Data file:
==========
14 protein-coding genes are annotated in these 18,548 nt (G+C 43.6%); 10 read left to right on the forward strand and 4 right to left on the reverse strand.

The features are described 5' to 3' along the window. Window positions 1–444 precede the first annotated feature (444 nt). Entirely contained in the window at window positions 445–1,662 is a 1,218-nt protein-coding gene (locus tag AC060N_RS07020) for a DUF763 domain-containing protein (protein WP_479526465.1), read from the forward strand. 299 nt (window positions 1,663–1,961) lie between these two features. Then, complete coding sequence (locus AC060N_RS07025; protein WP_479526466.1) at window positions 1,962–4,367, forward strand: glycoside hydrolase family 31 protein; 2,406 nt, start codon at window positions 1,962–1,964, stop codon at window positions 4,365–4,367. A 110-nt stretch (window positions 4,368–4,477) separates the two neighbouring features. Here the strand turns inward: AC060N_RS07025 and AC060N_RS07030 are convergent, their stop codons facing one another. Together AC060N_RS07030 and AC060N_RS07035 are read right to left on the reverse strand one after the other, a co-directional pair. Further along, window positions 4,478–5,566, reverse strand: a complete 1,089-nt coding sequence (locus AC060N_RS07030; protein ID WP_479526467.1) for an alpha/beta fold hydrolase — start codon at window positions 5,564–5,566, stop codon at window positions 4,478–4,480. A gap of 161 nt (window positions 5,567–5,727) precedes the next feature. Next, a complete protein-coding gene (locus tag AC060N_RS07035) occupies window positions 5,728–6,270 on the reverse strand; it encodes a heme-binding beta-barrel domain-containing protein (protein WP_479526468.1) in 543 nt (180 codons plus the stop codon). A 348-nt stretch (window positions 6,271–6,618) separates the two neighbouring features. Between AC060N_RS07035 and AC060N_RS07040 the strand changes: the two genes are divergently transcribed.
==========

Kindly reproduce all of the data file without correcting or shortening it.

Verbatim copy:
14 protein-coding genes are annotated in these 18,548 nt (G+C 43.6%); 10 read left to right on the forward strand and 4 right to left on the reverse strand.

The features are described 5' to 3' along the window. Window positions 1–444 precede the first annotated feature (444 nt). Entirely contained in the window at window positions 445–1,662 is a 1,218-nt protein-coding gene (locus tag AC060N_RS07020) for a DUF763 domain-containing protein (protein WP_479526465.1), read from the forward strand. 299 nt (window positions 1,663–1,961) lie between these two features. Then, complete coding sequence (locus AC060N_RS07025; protein WP_479526466.1) at window positions 1,962–4,367, forward strand: glycoside hydrolase family 31 protein; 2,406 nt, start codon at window positions 1,962–1,964, stop codon at window positions 4,365–4,367. A 110-nt stretch (window positions 4,368–4,477) separates the two neighbouring features. Here the strand turns inward: AC060N_RS07025 and AC060N_RS07030 are convergent, their stop codons facing one another. Together AC060N_RS07030 and AC060N_RS07035 are read right to left on the reverse strand one after the other, a co-directional pair. Further along, window positions 4,478–5,566, reverse strand: a complete 1,089-nt coding sequence (locus AC060N_RS07030; protein ID WP_479526467.1) for an alpha/beta fold hydrolase — start codon at window positions 5,564–5,566, stop codon at window positions 4,478–4,480. A gap of 161 nt (window positions 5,567–5,727) precedes the next feature. Next, a complete protein-coding gene (locus tag AC060N_RS07035) occupies window positions 5,728–6,270 on the reverse strand; it encodes a heme-binding beta-barrel domain-containing protein (protein WP_479526468.1) in 543 nt (180 codons plus the stop codon). A 348-nt stretch (window positions 6,271–6,618) separates the two neighbouring features. Between AC060N_RS07035 and AC060N_RS07040 the strand changes: the two genes are divergently transcribed.